ADA ranks legislators, identifies key policy issues, and tracks how members of Congress vote on these issues. The annual ADA Voting Record gives each member a Liberal Quotient (LQ) rating from 0, meaning complete disagreement with ADA policies, to 100, meaning complete agreement with ADA policies. A score of 0 is considered conservative and a score 100 is considered liberal. The LQ is obtained by evaluating an elected official's votes on 20 key foreign and domestic social and economic issues chosen by the ADA's Legislative Committee. Each vote given a score of either 5 or 0 points, depending on whether the individual voted with or against the ADA's position, respectively. Absent voters are also given a score of 0 for the vote.[19]


  1. ^ Zuckerman, The Wine of Violence: An Anthology on Anti-Semitism, 1947, p. 220; Parmet, The Master of Seventh Avenue: David Dubinsky and the American Labor Movement, 2005, p. 214, ISBN 0-8147-6711-7; Boyle, The UAW and the Heyday of American Liberalism, 1945-1968, 1998, p. 49, ISBN 0-8014-8538-X; Brown, Niebuhr and His Age: Reinhold Niebuhr's Prophetic Role and Legacy, 2002, p. 102, ISBN 1563383756; Ceplair, "The Film Industry's Battle Against Left-Wing Influences, From the Russian Revolution to the Blacklist," Film History, 2008, 400-401; Libros, Hard Core Liberals: A Sociological Analysis of the Philadelphia Americans for Democratic Action, 1975, p. 13, ISBN 0870731483.
  2. ^ a b Brock, Americans for Democratic Action: Its Role in National Politics, 1962, p. 49.
  3. ^ a b Powers, Not Without Honor: The History of American Anticommunism, 1998, p. 200-201, ISBN 0-300-07470-0.
  4. ^ a b Davis, The Civil Rights Movement, 2000, p. 27, ISBN 0-631-22043-7.
  5. ^ Halpern, UAW Politics in the Cold War Era, 1988, p. 138-139, ISBN 0887066712.
  6. ^ a b "Democrats Urged to Run Eisenhower". New York Times. 4 April 1948. p. 45. Retrieved 28 December 2018.
  7. ^ a b "Teachings of Eleanor Roosevelt: Americans for Democratic Action". Eleanor Roosevelt Papers Project. Retrieved 19 July 2017.
  8. ^ Beinart, The Good Fight: Why Liberals—and Only Liberals—Can Win the War on Terror and Make America Great Again, 2007, p. 4, ISBN 9780522853834.
  9. ^ a b Libros, Hard Core Liberals: A Sociological Analysis of the Philadelphia Americans for Democratic Action, 1975, p. 22, ISBN 0870731483.
  10. ^ Hambly, "The Liberals, Truman, and the FDR as Symbol and Myth," The Journal of American History, March 1970; Heale, American Anticommunism: Combating the Enemy Within, 1830-1970, 1990, p. 140, ISBN 0-8018-4050-3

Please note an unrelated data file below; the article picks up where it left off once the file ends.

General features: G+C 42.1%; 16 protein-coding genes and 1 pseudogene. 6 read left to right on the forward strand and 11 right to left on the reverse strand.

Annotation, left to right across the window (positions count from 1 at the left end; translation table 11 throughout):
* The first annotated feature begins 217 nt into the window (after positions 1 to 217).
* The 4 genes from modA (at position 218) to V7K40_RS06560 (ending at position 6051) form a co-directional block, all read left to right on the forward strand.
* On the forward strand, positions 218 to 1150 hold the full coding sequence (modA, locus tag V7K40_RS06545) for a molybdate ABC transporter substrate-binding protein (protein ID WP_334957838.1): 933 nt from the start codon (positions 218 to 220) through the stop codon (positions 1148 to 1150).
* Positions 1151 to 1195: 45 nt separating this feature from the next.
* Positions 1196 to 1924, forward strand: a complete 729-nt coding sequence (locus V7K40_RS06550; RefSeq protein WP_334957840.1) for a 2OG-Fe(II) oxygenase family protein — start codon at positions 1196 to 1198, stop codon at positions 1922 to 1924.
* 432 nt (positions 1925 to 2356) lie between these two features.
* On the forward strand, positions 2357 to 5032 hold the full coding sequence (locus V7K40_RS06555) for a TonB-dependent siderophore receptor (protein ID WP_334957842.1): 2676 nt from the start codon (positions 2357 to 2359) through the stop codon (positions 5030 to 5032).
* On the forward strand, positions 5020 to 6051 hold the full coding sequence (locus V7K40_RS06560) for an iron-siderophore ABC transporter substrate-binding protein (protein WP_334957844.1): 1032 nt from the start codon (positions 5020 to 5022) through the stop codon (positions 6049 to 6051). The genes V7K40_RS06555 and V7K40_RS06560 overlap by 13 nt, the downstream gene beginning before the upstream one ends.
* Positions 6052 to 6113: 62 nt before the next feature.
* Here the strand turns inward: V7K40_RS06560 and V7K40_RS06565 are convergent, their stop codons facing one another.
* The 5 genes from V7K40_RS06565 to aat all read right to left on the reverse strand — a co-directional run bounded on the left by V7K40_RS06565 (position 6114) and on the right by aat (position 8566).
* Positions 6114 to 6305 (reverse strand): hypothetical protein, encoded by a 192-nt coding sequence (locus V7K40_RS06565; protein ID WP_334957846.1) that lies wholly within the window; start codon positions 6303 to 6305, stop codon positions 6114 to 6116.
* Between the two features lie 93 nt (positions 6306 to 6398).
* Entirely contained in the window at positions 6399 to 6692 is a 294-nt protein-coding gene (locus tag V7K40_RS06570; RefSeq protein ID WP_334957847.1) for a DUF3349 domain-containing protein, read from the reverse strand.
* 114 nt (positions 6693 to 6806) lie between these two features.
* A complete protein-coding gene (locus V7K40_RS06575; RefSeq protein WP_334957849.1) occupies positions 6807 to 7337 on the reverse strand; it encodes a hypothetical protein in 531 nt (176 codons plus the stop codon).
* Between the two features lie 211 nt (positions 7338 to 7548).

11. ^ George Washington University. "Americans for Democratic Action". Retrieved 29 April 2015.
  12. ^ "Americans for Democratic Action (ADA)". Encyclopedia Britannica. 20 July 1998. Retrieved 19 July 2017.
  13. ^ a b c d e f g h i "Americans for Democratic Action (ADA)". World History. Retrieved 19 July 2017.
  14. ^ a b c d e f g h i j k l m Schlesinger Jr., Arthur M. (2002). A Life in the Twentieth Century: Innocent Beginnings, 1917-1950. Houghton Miffline. p. 457. ISBN 978-0618219254. Retrieved 17 October 2018.
  15. ^ a b c d e Lindley, Ernest (6 January 1947). "Rejecting The Reds: Regrouping Of Progressives". Washington Post. p. 5. |access-date= requires |url= (help)
  16. ^ a b c d e "ADA History". Americans for Democratic Action. Retrieved 19 July 2017.
  17. ^ Von Eschen, Penny M. (1997). Race Against Empire: Black Americans and Anticolonialism, 1937–1957. Cornell University Press. ISBN 978-0801482922. Retrieved 17 October 2018.
  18. ^ Lucks, Daniel S. (19 March 2014). Selma to Saigon: The Civil Rights Movement and the Vietnam War. University Press of Kentucky. ISBN 9780813145099. Retrieved 17 October 2018.
  19. ^ Americans for Democratic Action. "Voting Records". Retrieved 29 April 2015.

External links

Charles M. La Follette

Charles Marion La Follette (February 27, 1898, in New Albany, Indiana – June 27, 1974, in Trenton, New Jersey) was an American lawyer and politician from Indiana. His great-grandfather was William Heilman, who was in the United States House of Representatives from Indiana. He served as a Republican in the United States House of Representatives during the 1940s and took part in the post-World War II Nuremberg Trials.